SXSW 2010 Quick Hits, Day 3: “When You’re Strange” panel

As a journalist, I was originally thinking I should really attend the panel on “Music Journalism in the Post-Print Era,” which was billed to explore the depressing economic decline in both the music and journalism industries. But as a huge Doors fan who was still buzzing off of Robbie Krieger’s guest appearance with Stone Temple Pilots the previous night at the Austin Music Hall, I couldn’t resist the chance to see him again on his own panel.

This 2:00 pm panel featured Doors guitarist Robbie Krieger and current Doors business manager Jeff Jampol discussing “When You’re Strange,” the upcoming feature documentary on the Doors set for release on April 9. Jampol said that Tom DiCillo was brought in to direct, and anyone who recalls DiCillo’s brilliant indie-film satire “Living in Oblivion” has to like the choice. Jampol told of how DiCillo had marveled at the vintage footage and said the the film needed to lose all the interviews, because the vintage footage puts the viewer there in the era, but the interviews take the viewer away. So the modern interviews will now only appear on the DVD release.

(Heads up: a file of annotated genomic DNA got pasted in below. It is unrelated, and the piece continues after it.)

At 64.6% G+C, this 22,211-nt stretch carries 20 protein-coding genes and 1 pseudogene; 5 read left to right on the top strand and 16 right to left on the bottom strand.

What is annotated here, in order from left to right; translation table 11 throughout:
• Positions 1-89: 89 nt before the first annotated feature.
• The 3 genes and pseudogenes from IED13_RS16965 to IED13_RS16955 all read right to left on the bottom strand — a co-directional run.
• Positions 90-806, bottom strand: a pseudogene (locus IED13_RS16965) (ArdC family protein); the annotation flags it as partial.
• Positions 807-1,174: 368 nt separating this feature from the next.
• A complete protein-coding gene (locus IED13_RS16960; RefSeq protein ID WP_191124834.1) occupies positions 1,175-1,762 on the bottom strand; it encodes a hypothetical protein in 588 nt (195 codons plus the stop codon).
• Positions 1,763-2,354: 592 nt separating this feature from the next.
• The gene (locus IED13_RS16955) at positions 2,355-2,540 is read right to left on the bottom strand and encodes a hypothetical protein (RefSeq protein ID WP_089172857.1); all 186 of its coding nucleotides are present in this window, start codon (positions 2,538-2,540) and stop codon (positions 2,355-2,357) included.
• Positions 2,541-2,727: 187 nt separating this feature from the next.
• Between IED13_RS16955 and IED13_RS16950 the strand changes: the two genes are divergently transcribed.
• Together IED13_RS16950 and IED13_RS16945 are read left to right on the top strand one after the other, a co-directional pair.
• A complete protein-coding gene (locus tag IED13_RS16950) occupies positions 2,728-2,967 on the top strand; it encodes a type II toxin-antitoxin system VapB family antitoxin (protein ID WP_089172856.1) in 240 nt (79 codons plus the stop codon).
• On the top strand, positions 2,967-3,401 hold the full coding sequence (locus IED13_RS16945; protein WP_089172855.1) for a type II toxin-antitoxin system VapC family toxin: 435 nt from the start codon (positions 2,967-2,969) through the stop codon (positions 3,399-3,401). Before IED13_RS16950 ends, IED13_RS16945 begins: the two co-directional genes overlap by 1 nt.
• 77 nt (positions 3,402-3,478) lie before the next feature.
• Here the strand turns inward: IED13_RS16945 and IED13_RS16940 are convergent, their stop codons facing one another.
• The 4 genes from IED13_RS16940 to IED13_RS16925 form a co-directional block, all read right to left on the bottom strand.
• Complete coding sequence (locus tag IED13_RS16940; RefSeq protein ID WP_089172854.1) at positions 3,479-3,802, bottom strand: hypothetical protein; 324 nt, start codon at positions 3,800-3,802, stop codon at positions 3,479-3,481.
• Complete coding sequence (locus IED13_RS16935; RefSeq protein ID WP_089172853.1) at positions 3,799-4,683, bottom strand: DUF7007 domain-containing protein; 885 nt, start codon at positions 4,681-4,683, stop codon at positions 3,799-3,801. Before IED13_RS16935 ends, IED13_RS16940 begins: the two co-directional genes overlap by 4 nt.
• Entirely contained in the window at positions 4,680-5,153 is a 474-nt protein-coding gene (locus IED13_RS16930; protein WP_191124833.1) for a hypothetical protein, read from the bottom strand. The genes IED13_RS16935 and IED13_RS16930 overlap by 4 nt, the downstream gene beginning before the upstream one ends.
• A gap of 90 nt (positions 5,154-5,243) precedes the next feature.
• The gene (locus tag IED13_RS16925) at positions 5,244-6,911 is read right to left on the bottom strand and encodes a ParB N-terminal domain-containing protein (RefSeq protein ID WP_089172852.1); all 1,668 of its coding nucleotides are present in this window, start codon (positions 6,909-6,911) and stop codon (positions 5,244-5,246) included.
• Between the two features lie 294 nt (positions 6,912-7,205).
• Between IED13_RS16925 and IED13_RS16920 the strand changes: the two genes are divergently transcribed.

Jampol said that the reaction of original Doors manager Bill Siddons was telling. “What I saw, that’s what happened, you guys got it,” Siddons said after viewing the film, according to Jampol. Krieger noted that original Doors engineer Bruce Botnick did the audio engineering for film and that “the sound is amazing.” When asked about the writing of The Doors’ breakthrough hit “Light My Fire,” Krieger said he went all out.

“I had to compete with Jim, so I thought I’d write about the four elements,” said Krieger. “I liked the Stones’ ‘Play With Fire’ so I thought write about fire. I didn’t want it to be a simple blues, so I said I’m gonna put in every chord I know, there are like 15 chords in the tune… and somehow it worked out.”

When asked how singer Jim Morrison wrote music for his songs when he didn’t play an instrument, Krieger said that the singer “had this great pot,” and that after smoking it he heard the music in his head. Later on, Krieger said, the band would pull lyrics out of Jim’s journal and this is where “Peace Frog” came from, for example.

Jampol also noted that actor Johnny Depp provides the narration for the film, including the reading of some of Morrison’s poetry, which is weaved into the soundtrack by Botnick. “I was in tears when I heard it,” said Jampol. “I’m as proud of that [soundtrack] as anything we’ve done together.”

Queried about Morrison’s general feelings about the band, Krieger said the singer was always pushing for more. “Jim was never really satisfied with how big the Doors got, he wanted to be as big as The Beatles or The Stones,” said Krieger.

Asked about his favorite album, Krieger cited the band’s last one, LA Woman. Probably because we produced it ourselves and it was done really quickly without a lot of BS, and it was fun.”